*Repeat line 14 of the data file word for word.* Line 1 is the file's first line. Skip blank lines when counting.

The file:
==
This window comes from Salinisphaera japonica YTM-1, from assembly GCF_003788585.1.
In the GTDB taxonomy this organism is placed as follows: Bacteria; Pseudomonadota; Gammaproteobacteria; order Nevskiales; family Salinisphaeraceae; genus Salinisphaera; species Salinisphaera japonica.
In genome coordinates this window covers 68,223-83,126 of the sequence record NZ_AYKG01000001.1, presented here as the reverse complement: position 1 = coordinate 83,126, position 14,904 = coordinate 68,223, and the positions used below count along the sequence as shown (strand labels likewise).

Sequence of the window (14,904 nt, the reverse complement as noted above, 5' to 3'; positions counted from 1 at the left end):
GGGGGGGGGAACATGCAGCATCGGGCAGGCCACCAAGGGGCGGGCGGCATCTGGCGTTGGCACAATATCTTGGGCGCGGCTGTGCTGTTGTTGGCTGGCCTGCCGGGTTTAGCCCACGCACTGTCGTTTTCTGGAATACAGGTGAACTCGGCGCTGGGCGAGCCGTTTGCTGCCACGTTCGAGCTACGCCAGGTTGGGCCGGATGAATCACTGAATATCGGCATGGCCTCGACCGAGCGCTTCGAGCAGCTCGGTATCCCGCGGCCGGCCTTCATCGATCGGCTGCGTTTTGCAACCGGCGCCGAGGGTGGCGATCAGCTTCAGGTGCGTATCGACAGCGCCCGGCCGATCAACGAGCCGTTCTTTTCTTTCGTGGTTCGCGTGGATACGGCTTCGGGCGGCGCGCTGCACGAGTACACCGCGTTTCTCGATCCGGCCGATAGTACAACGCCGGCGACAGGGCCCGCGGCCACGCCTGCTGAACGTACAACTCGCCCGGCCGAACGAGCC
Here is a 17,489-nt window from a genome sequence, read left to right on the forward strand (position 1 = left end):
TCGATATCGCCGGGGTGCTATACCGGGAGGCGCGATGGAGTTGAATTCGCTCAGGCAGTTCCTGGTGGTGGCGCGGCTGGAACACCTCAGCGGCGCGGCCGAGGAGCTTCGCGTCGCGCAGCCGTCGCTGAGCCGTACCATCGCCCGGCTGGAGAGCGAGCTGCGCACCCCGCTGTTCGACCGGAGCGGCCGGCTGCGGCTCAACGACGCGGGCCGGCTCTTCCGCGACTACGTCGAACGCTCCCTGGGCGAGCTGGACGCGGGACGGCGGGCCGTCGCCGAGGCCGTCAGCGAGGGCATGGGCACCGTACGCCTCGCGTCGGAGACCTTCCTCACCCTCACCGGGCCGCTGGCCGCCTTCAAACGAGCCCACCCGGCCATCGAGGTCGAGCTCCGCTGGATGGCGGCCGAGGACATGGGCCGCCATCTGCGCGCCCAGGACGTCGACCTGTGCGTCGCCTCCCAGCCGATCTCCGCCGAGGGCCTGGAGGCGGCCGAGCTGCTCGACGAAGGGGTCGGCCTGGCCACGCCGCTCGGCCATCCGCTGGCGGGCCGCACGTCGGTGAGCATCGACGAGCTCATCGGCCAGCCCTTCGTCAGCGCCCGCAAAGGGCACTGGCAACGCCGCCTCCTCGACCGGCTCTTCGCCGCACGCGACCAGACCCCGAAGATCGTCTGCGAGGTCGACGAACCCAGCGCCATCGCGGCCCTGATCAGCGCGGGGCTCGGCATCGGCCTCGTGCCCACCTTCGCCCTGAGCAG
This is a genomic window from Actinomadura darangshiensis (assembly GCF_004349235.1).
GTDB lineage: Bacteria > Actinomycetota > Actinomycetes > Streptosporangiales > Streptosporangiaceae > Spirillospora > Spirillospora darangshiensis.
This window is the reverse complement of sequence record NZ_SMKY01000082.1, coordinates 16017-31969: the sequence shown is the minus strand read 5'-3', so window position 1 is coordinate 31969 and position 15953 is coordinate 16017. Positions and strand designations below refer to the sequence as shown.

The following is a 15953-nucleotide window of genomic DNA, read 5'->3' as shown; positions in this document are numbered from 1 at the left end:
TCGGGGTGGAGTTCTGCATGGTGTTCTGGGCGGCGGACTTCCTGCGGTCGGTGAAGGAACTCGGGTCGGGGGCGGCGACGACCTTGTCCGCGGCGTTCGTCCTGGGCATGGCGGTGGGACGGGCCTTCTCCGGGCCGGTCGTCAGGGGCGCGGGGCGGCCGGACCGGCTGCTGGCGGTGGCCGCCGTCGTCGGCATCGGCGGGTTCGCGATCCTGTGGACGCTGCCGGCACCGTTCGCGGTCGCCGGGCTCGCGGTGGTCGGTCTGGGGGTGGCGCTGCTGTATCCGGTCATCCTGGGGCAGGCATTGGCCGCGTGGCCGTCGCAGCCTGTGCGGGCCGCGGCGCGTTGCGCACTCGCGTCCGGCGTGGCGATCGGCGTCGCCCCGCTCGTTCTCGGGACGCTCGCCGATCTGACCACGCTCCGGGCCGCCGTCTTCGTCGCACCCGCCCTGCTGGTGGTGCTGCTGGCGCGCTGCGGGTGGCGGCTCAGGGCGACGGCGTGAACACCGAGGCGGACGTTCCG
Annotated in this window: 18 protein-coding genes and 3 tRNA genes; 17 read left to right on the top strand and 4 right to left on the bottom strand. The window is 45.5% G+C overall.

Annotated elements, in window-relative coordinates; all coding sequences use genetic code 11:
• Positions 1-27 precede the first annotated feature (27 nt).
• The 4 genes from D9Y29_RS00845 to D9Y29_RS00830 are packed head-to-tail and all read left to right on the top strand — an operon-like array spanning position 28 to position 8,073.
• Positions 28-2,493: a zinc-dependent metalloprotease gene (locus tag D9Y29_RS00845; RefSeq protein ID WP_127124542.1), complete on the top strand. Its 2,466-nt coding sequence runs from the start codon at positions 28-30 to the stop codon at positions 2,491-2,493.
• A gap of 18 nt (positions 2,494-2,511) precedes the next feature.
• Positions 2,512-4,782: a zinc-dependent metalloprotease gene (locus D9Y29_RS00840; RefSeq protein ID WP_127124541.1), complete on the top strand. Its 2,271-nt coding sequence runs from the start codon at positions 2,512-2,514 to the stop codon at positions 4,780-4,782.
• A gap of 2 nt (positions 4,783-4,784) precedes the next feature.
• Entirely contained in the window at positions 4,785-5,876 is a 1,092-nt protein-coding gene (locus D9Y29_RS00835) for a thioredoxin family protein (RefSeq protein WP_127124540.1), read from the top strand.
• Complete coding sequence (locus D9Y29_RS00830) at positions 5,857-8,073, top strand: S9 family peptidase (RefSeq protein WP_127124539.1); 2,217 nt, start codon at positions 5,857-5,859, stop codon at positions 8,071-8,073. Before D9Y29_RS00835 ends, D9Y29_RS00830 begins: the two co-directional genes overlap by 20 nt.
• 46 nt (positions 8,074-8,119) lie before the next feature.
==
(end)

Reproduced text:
Annotated elements, in window-relative coordinates; all coding sequences use genetic code 11: